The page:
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DISABILITY INCLUSION KNOWLEDGE GAP

It is quite interesting to see the level of ratification and domestication of CRPD in West African countries. The positive interests of development and non profit partners to promote rights of persons with Disabilities keep increasing. However, the challenge has always been the knowledge gap of what constitutes disability rights and how to promote them.

There has been cases where some countries within the West African Subregion have ratified and domesticated the Convention on the Rights of Persons with Disabilities (CRPD) but have not progressed much on implementing the CRPD. Most of the times, this problem is as a result of the lack of understanding of what constitute the disability rights and or lack of understanding of how to tackle the problems of disability rights abuse.

Not many countries in West Africa have complied with CRPD article 21 which seeks to promote rights of the disabled to access information with ease. For instance, many public places do not have disability friendly facilities such as ramp for the physically challenged and voice recognition for the visually impaired and survivors of leprossy. The absence of these facilities make it difficult for the disabled to attend meetings and seminars where public information can easily be obtained. In the same vain, brail is not always provided for the visually impaired to enable them read documents. some countries do not have domesticated law to enforce the CRPD while some have laws that are weak and hence, cannot implement CRPD effectively. countries such as Nigeria just signed the law domesticating the promotion of Rights of Persons with Disabilities and have not fully commenced the implementation.

NGO participants also have not really understood the best approach to talking the Disability rights abuse though they have demonstrated a lot of interest in promoting rights of persons with Disabilities especially in the area of right of access to information during meetings and conferences.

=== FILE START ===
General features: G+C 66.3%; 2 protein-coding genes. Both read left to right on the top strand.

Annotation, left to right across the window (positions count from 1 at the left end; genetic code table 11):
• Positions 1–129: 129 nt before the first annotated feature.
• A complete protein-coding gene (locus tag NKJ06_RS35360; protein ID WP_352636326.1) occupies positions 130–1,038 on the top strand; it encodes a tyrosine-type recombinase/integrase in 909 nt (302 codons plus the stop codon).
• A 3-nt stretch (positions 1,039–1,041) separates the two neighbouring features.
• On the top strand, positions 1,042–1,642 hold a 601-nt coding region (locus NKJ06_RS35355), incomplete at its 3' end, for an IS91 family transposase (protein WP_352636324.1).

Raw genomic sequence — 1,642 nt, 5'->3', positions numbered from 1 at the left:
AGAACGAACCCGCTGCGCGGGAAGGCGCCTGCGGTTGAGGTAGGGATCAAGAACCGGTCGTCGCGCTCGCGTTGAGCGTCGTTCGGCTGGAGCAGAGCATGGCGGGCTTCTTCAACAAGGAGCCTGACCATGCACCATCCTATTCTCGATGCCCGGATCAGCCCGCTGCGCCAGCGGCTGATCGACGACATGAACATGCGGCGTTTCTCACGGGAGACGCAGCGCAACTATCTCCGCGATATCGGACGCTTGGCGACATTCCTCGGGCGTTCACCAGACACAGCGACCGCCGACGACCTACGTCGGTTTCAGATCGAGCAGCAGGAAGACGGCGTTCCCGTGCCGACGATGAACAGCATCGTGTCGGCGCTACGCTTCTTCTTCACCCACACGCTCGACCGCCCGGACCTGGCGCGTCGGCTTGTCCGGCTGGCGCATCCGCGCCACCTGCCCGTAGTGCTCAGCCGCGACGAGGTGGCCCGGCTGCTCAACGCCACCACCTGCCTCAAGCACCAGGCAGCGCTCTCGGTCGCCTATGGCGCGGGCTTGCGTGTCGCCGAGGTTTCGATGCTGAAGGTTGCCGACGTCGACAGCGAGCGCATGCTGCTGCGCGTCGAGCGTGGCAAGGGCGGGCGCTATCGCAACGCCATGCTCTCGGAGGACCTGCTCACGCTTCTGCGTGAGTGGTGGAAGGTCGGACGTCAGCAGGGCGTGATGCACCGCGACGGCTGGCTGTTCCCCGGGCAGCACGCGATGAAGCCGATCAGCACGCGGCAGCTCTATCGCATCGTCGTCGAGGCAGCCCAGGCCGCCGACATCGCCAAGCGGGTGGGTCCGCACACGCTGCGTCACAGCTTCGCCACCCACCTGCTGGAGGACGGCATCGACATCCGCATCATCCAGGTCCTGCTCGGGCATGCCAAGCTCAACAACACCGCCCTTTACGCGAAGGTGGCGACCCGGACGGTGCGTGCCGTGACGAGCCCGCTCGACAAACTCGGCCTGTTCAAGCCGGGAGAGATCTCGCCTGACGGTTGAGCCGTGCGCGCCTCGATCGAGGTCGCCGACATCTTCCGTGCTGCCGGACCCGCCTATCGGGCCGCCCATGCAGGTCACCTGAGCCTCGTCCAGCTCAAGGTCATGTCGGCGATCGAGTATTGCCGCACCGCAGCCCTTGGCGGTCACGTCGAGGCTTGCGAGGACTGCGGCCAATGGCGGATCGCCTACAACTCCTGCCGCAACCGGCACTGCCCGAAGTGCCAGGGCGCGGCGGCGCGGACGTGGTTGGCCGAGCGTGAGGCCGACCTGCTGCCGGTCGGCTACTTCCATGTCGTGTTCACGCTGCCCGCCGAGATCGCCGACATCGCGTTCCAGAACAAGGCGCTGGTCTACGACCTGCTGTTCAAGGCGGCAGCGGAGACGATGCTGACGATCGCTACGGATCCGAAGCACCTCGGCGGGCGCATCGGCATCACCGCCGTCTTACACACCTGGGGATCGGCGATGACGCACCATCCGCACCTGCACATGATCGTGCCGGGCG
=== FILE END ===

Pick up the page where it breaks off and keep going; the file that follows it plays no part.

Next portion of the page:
Recently, Humanity and Inclusion (formally known as Handicap International) came to Nigeria for regional capacity building for WAFOD member, JONAPWD. HI demonstrated great interest for disability rights promotion but did not have full grasp of some of the basic rights such as rights to sign language interpretation by the deaf members of the disabled community. Also, the basic rights of personal aids for physically challenged persons and the visually impaired persons were not taken into cognisance.

A step in the right direction is the WAFOD proadiph project on information communication through web based article writing by trained editors across West Africa. However, this is not enough as one would expect all encompassing approach to solving disability rights abuses.

Therefore, it has become pertinent that all stakeholders in the fight against disability rights abuses must work harder to bring about increased promotion of Rights of Persons with Disabilities in West Africa. ECOWAS, member countries, international donors, NGOs and the public have their different roles to play if we must record sustainable development and successes in the fight against disability rights abuses in West Africa.

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